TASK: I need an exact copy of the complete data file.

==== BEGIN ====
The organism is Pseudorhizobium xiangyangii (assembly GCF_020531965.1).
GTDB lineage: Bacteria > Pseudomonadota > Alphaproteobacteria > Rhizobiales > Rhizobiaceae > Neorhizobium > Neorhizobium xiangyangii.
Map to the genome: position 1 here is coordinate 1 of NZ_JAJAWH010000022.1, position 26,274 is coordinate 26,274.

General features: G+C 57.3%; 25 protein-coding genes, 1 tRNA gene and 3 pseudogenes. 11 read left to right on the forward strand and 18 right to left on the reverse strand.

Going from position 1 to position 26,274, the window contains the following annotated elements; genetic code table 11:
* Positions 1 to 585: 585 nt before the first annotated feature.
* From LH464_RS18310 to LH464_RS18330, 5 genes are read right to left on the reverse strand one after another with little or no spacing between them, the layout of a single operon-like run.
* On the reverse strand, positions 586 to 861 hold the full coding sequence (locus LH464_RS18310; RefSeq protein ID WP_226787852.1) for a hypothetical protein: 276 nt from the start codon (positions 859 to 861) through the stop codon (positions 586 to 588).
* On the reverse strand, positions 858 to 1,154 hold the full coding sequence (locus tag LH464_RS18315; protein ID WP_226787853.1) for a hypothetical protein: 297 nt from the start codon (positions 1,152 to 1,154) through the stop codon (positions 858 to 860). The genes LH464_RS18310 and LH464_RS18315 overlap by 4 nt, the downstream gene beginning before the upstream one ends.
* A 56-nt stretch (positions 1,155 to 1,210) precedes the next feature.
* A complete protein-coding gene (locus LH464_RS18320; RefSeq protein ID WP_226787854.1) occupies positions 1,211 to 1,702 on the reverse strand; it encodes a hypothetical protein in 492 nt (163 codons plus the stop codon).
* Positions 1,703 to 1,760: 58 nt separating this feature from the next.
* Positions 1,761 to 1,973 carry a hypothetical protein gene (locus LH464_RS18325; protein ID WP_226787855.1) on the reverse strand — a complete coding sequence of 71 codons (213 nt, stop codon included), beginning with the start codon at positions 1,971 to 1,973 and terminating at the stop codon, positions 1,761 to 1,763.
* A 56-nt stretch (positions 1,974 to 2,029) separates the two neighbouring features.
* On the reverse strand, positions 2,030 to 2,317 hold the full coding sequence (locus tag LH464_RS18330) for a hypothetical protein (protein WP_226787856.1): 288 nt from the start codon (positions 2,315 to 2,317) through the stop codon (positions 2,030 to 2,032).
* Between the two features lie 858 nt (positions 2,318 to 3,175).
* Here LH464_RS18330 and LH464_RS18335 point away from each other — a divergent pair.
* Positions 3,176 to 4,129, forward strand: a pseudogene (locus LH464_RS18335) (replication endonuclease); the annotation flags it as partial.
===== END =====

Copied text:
The organism is Pseudorhizobium xiangyangii (assembly GCF_020531965.1).
GTDB lineage: Bacteria > Pseudomonadota > Alphaproteobacteria > Rhizobiales > Rhizobiaceae > Neorhizobium > Neorhizobium xiangyangii.
Map to the genome: position 1 here is coordinate 1 of NZ_JAJAWH010000022.1, position 26,274 is coordinate 26,274.

General features: G+C 57.3%; 25 protein-coding genes, 1 tRNA gene and 3 pseudogenes. 11 read left to right on the forward strand and 18 right to left on the reverse strand.

Going from position 1 to position 26,274, the window contains the following annotated elements; genetic code table 11:
* Positions 1 to 585: 585 nt before the first annotated feature.
* From LH464_RS18310 to LH464_RS18330, 5 genes are read right to left on the reverse strand one after another with little or no spacing between them, the layout of a single operon-like run.
* On the reverse strand, positions 586 to 861 hold the full coding sequence (locus LH464_RS18310; RefSeq protein ID WP_226787852.1) for a hypothetical protein: 276 nt from the start codon (positions 859 to 861) through the stop codon (positions 586 to 588).
* On the reverse strand, positions 858 to 1,154 hold the full coding sequence (locus tag LH464_RS18315; protein ID WP_226787853.1) for a hypothetical protein: 297 nt from the start codon (positions 1,152 to 1,154) through the stop codon (positions 858 to 860). The genes LH464_RS18310 and LH464_RS18315 overlap by 4 nt, the downstream gene beginning before the upstream one ends.
* A 56-nt stretch (positions 1,155 to 1,210) precedes the next feature.
* A complete protein-coding gene (locus LH464_RS18320; RefSeq protein ID WP_226787854.1) occupies positions 1,211 to 1,702 on the reverse strand; it encodes a hypothetical protein in 492 nt (163 codons plus the stop codon).
* Positions 1,703 to 1,760: 58 nt separating this feature from the next.
* Positions 1,761 to 1,973 carry a hypothetical protein gene (locus LH464_RS18325; protein ID WP_226787855.1) on the reverse strand — a complete coding sequence of 71 codons (213 nt, stop codon included), beginning with the start codon at positions 1,971 to 1,973 and terminating at the stop codon, positions 1,761 to 1,763.
* A 56-nt stretch (positions 1,974 to 2,029) separates the two neighbouring features.
* On the reverse strand, positions 2,030 to 2,317 hold the full coding sequence (locus tag LH464_RS18330) for a hypothetical protein (protein WP_226787856.1): 288 nt from the start codon (positions 2,315 to 2,317) through the stop codon (positions 2,030 to 2,032).
* Between the two features lie 858 nt (positions 2,318 to 3,175).
* Here LH464_RS18330 and LH464_RS18335 point away from each other — a divergent pair.
* Positions 3,176 to 4,129, forward strand: a pseudogene (locus LH464_RS18335) (replication endonuclease); the annotation flags it as partial.